Complicated logic calls for regex

When is regex the proper tool? One use case is when you try to verify a text, and the verification rules have complicated logic. I found the following Java method in real production code. It verifies that a time zone designator adheres to the ISO 8601 standard:

public boolean isTimeDesignator(String designator) {
  if (designator.equals("Z")) {
    return true;
  } else if (designator.startsWith(" ") && designator.trim().equals("UTC")) {
    return true;
  } else if (designator.startsWith("+") || designator.startsWith("-")) {
    try {
      int hour = Integer.parseInt(designator.substring(1,3));
      int minute;
      if (3 == designator.length()) {
        minute = 0;
      } else if (5 == designator.length()) {
        minute = Integer.parseInt(designator.substring(3,5));
      } else if (6 == designator.length() && ':' == designator.charAt(3)) {
        minute = Integer.parseInt(designator.substring(4,6));
      } else {
        return false;
      return 0 <= hour && 24 >= hour && 0 <= minute && 59 >= minute;
    } catch (NumberFormatException e) {
      return false;
  return false;

Only counting the if and else, there are 7 ways the control flow can traverse this code. Adding the NumberFormatException there’s another 3. These ten routes need to be covered by tests.

In ISO 8601, global time is always represented as an offset to Coordinated Universal Time, abbreviated UTC. UTC is informally equivalent to the Greenwich Mean Time, also known as GMT. The designator is an offset in hours and minutes to UTC. Hours are mandatory, but minutes and a colon in-between minutes and hours are optional. Offset zero can be represented as a space and then ‘UCT’ or as ‘Z’. Complicated?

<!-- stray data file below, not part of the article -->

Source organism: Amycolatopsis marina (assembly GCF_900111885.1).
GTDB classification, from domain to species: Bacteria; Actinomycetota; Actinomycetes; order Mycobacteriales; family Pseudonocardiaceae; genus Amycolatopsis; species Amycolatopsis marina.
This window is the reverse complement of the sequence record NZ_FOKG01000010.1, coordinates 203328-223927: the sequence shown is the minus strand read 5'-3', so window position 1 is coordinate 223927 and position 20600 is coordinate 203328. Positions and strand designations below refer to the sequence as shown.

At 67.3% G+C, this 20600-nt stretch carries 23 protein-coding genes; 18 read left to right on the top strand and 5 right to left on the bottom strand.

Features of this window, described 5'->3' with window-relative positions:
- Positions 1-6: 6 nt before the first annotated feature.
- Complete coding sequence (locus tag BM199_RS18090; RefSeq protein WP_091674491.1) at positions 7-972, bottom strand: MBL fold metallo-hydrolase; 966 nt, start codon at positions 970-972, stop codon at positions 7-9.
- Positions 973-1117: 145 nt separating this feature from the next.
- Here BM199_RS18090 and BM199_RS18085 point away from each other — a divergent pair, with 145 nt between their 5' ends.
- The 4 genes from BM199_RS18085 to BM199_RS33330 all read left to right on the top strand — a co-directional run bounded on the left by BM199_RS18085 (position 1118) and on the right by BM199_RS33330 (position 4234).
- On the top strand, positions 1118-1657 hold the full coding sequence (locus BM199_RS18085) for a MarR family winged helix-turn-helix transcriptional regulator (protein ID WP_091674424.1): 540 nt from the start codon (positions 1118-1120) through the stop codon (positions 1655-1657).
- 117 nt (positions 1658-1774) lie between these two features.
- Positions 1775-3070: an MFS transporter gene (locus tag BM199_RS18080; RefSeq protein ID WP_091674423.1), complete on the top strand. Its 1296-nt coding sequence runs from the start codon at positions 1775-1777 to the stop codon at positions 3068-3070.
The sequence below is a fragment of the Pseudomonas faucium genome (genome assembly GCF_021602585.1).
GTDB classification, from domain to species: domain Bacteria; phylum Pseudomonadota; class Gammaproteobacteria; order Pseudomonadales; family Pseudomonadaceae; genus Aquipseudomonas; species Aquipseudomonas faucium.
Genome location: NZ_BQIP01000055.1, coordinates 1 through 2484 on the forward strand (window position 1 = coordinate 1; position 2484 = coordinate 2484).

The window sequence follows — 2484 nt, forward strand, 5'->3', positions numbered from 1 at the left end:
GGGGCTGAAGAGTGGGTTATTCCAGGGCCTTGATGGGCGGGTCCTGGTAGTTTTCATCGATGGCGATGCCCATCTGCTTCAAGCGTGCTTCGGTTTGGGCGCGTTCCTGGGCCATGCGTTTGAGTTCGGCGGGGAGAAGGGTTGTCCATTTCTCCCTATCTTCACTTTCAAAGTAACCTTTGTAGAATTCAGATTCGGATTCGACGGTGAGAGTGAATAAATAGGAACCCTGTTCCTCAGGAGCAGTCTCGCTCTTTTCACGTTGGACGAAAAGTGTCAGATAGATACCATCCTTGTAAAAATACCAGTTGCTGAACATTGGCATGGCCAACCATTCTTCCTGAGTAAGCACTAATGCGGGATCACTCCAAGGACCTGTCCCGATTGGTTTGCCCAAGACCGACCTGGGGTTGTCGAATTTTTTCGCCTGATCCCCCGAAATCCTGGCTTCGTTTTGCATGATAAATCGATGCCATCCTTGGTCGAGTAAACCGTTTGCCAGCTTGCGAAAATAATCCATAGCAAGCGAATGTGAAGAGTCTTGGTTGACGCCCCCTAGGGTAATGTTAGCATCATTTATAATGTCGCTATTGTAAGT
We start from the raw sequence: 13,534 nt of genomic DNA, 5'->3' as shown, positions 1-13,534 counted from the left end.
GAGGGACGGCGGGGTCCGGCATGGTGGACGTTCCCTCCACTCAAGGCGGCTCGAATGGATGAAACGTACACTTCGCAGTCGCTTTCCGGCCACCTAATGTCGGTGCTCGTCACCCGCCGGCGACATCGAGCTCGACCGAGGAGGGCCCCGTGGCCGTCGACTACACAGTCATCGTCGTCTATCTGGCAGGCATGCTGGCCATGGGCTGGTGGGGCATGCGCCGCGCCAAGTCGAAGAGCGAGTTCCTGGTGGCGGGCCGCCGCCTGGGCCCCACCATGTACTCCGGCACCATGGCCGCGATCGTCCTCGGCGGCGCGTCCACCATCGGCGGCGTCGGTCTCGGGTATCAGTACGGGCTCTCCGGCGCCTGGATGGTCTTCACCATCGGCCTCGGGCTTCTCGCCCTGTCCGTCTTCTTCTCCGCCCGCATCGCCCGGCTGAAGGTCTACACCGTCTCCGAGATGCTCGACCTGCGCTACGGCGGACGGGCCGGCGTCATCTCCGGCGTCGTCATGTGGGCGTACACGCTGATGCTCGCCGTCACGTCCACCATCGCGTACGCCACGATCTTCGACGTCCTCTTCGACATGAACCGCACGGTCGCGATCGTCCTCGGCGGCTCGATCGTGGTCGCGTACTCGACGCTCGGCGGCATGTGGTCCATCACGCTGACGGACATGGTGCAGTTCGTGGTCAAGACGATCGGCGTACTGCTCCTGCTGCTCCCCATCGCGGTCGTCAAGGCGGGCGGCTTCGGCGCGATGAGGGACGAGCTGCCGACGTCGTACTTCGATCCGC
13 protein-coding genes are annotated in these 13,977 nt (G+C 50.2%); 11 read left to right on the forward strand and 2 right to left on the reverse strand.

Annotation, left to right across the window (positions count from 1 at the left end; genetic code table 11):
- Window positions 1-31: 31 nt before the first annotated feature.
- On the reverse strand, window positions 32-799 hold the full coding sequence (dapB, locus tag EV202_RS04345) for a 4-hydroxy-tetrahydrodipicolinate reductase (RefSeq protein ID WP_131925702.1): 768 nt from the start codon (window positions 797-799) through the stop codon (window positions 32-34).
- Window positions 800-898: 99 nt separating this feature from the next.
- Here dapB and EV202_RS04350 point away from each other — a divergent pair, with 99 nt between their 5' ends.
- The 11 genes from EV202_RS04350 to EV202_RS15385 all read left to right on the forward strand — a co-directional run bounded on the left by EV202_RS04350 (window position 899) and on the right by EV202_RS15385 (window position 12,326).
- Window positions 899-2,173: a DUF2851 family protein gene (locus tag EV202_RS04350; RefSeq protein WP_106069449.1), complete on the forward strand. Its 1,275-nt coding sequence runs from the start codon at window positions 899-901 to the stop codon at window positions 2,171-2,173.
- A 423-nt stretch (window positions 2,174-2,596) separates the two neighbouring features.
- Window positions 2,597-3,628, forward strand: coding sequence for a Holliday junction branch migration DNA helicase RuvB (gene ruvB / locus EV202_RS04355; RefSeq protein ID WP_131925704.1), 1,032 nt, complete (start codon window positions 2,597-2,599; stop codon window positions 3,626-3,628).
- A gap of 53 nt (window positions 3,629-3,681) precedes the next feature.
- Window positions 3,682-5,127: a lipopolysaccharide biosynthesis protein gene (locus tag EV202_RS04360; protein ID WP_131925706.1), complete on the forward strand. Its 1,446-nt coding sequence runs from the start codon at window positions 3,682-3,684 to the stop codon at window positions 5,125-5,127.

In regex — still in Java — it’s rather crisp to verify:

public boolean isTimeDesignator(String designator) {
  return designator.matches("Z| +UTC|[+-]([01]\\d|2[0-4])(:?[0-5]\\d)?");

The latter solution may seem cryptic, for people without experience in regex. But if you think about it, the first solution is cryptic for anyone not proficient in imperative coding. And if you ask me, the first solution is hard to follow for anybody. To understand a regex, you need to understand regex. That’s a tautology. With regex in your repertoire, some problem classes can be solved much more smoothly and the solutions are easier to maintain.


1 Response to “Complicated logic calls for regex”

  1. 1 Peter Jaric (@peterjaric) 2011-09-16 at 10.33

    One could argue that the Java version is needlessly complicated, though. It could be refactored into something smaller, but your point may still hold of course.

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